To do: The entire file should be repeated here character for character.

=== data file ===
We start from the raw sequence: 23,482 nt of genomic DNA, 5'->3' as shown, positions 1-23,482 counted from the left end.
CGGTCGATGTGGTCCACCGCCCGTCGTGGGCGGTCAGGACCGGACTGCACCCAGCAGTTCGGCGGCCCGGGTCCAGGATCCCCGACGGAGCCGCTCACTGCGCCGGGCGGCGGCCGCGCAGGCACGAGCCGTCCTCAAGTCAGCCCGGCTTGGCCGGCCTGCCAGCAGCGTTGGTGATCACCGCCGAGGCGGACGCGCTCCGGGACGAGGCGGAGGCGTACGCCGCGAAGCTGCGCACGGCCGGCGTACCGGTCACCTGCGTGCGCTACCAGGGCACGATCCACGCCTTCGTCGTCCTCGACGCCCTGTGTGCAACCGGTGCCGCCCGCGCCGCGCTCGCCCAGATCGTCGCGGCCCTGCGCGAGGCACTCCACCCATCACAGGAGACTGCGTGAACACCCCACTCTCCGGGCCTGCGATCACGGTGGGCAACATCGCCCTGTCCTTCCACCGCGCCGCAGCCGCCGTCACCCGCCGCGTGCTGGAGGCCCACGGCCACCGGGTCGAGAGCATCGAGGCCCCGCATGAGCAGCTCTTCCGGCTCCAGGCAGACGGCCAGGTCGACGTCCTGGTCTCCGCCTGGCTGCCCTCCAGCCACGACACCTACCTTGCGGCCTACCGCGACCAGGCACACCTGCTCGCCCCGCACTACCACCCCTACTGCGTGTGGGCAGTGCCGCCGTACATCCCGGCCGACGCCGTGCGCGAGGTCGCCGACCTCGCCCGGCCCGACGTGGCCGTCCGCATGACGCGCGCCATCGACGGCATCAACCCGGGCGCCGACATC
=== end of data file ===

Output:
We start from the raw sequence: 23,482 nt of genomic DNA, 5'->3' as shown, positions 1-23,482 counted from the left end.
CGGTCGATGTGGTCCACCGCCCGTCGTGGGCGGTCAGGACCGGACTGCACCCAGCAGTTCGGCGGCCCGGGTCCAGGATCCCCGACGGAGCCGCTCACTGCGCCGGGCGGCGGCCGCGCAGGCACGAGCCGTCCTCAAGTCAGCCCGGCTTGGCCGGCCTGCCAGCAGCGTTGGTGATCACCGCCGAGGCGGACGCGCTCCGGGACGAGGCGGAGGCGTACGCCGCGAAGCTGCGCACGGCCGGCGTACCGGTCACCTGCGTGCGCTACCAGGGCACGATCCACGCCTTCGTCGTCCTCGACGCCCTGTGTGCAACCGGTGCCGCCCGCGCCGCGCTCGCCCAGATCGTCGCGGCCCTGCGCGAGGCACTCCACCCATCACAGGAGACTGCGTGAACACCCCACTCTCCGGGCCTGCGATCACGGTGGGCAACATCGCCCTGTCCTTCCACCGCGCCGCAGCCGCCGTCACCCGCCGCGTGCTGGAGGCCCACGGCCACCGGGTCGAGAGCATCGAGGCCCCGCATGAGCAGCTCTTCCGGCTCCAGGCAGACGGCCAGGTCGACGTCCTGGTCTCCGCCTGGCTGCCCTCCAGCCACGACACCTACCTTGCGGCCTACCGCGACCAGGCACACCTGCTCGCCCCGCACTACCACCCCTACTGCGTGTGGGCAGTGCCGCCGTACATCCCGGCCGACGCCGTGCGCGAGGTCGCCGACCTCGCCCGGCCCGACGTGGCCGTCCGCATGACGCGCGCCATCGACGGCATCAACCCGGGCGCCGACATC